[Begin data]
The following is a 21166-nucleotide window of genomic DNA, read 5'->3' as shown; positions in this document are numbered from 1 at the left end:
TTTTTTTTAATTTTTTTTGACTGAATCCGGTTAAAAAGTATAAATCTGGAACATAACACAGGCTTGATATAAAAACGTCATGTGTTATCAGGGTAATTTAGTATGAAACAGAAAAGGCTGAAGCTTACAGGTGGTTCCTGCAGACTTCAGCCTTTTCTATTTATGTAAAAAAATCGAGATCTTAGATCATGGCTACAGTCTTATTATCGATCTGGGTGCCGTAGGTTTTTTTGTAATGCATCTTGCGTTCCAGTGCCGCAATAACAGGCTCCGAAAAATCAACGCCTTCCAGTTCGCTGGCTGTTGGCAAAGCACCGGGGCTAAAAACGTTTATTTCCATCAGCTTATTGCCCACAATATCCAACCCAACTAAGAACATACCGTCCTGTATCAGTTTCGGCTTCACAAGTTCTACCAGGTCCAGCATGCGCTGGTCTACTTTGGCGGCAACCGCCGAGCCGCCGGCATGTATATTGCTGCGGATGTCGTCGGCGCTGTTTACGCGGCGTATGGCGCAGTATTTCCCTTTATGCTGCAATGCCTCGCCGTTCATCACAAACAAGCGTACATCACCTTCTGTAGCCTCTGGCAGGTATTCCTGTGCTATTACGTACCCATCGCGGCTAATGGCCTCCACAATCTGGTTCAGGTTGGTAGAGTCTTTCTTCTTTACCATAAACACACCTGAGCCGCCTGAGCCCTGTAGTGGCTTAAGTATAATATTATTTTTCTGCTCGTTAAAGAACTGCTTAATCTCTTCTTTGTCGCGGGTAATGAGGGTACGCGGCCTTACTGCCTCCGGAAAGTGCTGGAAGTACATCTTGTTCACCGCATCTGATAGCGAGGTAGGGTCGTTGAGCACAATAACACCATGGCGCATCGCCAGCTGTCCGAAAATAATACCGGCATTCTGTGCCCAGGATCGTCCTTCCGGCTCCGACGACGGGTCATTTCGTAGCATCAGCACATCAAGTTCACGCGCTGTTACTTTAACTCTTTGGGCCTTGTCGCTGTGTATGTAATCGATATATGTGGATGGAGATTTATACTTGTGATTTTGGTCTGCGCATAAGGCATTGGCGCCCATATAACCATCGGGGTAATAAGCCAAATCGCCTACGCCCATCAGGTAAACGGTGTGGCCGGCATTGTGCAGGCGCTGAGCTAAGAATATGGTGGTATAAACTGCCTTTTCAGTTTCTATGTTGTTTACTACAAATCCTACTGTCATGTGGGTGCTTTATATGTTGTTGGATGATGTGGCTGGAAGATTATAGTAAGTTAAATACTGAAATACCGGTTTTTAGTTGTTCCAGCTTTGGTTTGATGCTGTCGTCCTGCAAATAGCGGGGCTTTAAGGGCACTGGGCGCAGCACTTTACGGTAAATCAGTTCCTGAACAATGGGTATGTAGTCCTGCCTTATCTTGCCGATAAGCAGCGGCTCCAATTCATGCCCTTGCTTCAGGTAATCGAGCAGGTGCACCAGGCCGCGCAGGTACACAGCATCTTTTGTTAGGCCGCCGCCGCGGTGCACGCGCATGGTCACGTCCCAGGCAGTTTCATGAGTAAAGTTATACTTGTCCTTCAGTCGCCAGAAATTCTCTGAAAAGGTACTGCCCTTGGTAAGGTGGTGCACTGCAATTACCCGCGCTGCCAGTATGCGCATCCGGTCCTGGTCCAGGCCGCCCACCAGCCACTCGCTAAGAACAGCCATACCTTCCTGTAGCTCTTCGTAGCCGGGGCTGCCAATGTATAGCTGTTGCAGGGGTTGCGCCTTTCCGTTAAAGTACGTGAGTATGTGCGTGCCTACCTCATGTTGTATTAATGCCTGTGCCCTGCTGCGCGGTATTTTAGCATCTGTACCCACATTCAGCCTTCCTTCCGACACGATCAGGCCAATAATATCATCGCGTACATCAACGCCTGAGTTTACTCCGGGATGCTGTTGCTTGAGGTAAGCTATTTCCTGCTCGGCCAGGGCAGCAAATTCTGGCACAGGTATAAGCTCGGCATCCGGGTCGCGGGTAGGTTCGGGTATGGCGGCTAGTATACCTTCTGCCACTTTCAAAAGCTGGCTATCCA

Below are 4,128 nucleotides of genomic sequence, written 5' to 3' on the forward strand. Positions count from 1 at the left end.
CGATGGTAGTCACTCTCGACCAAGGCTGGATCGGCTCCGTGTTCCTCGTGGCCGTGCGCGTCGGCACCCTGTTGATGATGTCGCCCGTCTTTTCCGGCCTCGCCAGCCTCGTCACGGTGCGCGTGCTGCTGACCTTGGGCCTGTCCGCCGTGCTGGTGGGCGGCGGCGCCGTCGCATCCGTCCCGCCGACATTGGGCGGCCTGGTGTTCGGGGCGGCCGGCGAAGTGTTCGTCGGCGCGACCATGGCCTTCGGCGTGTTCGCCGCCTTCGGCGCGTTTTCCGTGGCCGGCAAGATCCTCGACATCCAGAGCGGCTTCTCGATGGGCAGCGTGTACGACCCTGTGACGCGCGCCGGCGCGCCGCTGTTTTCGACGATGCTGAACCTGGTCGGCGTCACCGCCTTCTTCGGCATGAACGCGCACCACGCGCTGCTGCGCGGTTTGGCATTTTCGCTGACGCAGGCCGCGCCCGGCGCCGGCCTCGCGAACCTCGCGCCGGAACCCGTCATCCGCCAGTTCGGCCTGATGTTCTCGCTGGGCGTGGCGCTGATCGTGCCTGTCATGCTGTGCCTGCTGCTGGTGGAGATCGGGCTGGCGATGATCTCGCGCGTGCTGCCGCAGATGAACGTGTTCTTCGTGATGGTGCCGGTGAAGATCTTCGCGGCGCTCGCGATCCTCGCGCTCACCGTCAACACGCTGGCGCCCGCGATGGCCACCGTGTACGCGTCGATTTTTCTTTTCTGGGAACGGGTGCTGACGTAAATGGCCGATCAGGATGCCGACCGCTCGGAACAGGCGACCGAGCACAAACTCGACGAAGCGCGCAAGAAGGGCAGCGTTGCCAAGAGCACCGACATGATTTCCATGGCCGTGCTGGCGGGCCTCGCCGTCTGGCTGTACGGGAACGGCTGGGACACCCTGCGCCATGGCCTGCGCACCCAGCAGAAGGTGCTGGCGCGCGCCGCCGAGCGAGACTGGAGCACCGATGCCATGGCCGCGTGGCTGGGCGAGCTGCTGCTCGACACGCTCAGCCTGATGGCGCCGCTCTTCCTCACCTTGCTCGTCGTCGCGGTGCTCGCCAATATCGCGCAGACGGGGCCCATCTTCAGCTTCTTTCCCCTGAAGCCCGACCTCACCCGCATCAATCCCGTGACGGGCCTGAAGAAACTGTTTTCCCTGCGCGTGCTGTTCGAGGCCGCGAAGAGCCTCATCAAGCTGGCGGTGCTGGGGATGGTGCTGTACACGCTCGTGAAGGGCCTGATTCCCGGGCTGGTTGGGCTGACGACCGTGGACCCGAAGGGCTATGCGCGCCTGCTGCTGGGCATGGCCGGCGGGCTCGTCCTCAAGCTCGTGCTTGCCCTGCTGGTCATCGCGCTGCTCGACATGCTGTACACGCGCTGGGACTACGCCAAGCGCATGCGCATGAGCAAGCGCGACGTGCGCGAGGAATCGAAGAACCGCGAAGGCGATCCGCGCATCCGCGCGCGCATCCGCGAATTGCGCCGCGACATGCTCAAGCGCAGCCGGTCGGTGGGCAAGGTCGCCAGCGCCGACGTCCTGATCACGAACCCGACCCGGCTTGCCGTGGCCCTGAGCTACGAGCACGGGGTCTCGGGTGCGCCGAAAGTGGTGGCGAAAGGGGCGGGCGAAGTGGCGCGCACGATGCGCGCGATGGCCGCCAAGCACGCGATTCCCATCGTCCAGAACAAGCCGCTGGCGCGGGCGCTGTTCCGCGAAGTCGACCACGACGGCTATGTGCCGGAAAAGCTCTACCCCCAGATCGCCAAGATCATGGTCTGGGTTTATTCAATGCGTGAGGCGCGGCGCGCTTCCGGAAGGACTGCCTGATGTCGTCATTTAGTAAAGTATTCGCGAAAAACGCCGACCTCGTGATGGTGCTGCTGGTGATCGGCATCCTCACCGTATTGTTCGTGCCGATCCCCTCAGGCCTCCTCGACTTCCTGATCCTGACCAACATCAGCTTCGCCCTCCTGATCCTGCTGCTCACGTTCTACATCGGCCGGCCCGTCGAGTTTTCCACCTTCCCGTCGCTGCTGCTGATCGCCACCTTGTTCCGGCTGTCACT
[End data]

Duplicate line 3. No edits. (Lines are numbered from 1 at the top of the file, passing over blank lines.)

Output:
Below are 4,128 nucleotides of genomic sequence, written 5' to 3' on the forward strand. Positions count from 1 at the left end.